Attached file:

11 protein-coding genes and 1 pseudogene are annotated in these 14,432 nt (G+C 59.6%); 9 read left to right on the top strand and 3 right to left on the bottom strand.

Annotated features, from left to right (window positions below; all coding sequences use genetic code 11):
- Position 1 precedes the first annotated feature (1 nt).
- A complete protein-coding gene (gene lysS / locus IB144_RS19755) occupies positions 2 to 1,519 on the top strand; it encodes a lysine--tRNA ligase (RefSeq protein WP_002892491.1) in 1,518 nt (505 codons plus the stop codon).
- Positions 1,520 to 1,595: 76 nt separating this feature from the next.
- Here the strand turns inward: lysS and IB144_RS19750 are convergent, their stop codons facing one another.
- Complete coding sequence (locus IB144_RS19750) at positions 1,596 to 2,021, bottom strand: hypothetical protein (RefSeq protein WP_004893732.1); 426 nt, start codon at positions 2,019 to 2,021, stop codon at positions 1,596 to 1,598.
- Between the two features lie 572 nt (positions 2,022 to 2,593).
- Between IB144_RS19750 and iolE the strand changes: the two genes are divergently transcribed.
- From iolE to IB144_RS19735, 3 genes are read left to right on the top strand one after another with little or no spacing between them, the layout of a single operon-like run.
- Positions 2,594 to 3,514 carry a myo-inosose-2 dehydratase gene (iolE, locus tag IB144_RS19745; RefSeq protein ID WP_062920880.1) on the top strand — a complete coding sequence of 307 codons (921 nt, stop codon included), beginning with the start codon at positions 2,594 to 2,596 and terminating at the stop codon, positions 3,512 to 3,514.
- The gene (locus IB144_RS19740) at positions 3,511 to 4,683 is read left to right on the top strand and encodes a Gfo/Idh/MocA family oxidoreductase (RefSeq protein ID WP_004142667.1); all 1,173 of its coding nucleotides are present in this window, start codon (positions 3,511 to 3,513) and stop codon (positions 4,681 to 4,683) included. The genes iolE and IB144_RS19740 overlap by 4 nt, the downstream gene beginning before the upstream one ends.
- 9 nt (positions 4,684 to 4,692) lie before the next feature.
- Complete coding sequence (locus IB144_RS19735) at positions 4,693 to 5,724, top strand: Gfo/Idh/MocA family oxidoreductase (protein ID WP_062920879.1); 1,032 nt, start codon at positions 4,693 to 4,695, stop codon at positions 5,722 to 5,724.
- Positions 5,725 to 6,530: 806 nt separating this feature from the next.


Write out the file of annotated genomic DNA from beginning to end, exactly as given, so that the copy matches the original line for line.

11 protein-coding genes and 1 pseudogene are annotated in these 14,432 nt (G+C 59.6%); 9 read left to right on the top strand and 3 right to left on the bottom strand.

Annotated features, from left to right (window positions below; all coding sequences use genetic code 11):
- Position 1 precedes the first annotated feature (1 nt).
- A complete protein-coding gene (gene lysS / locus IB144_RS19755) occupies positions 2 to 1,519 on the top strand; it encodes a lysine--tRNA ligase (RefSeq protein WP_002892491.1) in 1,518 nt (505 codons plus the stop codon).
- Positions 1,520 to 1,595: 76 nt separating this feature from the next.
- Here the strand turns inward: lysS and IB144_RS19750 are convergent, their stop codons facing one another.
- Complete coding sequence (locus IB144_RS19750) at positions 1,596 to 2,021, bottom strand: hypothetical protein (RefSeq protein WP_004893732.1); 426 nt, start codon at positions 2,019 to 2,021, stop codon at positions 1,596 to 1,598.
- Between the two features lie 572 nt (positions 2,022 to 2,593).
- Between IB144_RS19750 and iolE the strand changes: the two genes are divergently transcribed.
- From iolE to IB144_RS19735, 3 genes are read left to right on the top strand one after another with little or no spacing between them, the layout of a single operon-like run.
- Positions 2,594 to 3,514 carry a myo-inosose-2 dehydratase gene (iolE, locus tag IB144_RS19745; RefSeq protein ID WP_062920880.1) on the top strand — a complete coding sequence of 307 codons (921 nt, stop codon included), beginning with the start codon at positions 2,594 to 2,596 and terminating at the stop codon, positions 3,512 to 3,514.
- The gene (locus IB144_RS19740) at positions 3,511 to 4,683 is read left to right on the top strand and encodes a Gfo/Idh/MocA family oxidoreductase (RefSeq protein ID WP_004142667.1); all 1,173 of its coding nucleotides are present in this window, start codon (positions 3,511 to 3,513) and stop codon (positions 4,681 to 4,683) included. The genes iolE and IB144_RS19740 overlap by 4 nt, the downstream gene beginning before the upstream one ends.
- 9 nt (positions 4,684 to 4,692) lie before the next feature.
- Complete coding sequence (locus IB144_RS19735) at positions 4,693 to 5,724, top strand: Gfo/Idh/MocA family oxidoreductase (protein ID WP_062920879.1); 1,032 nt, start codon at positions 4,693 to 4,695, stop codon at positions 5,722 to 5,724.
- Positions 5,725 to 6,530: 806 nt separating this feature from the next.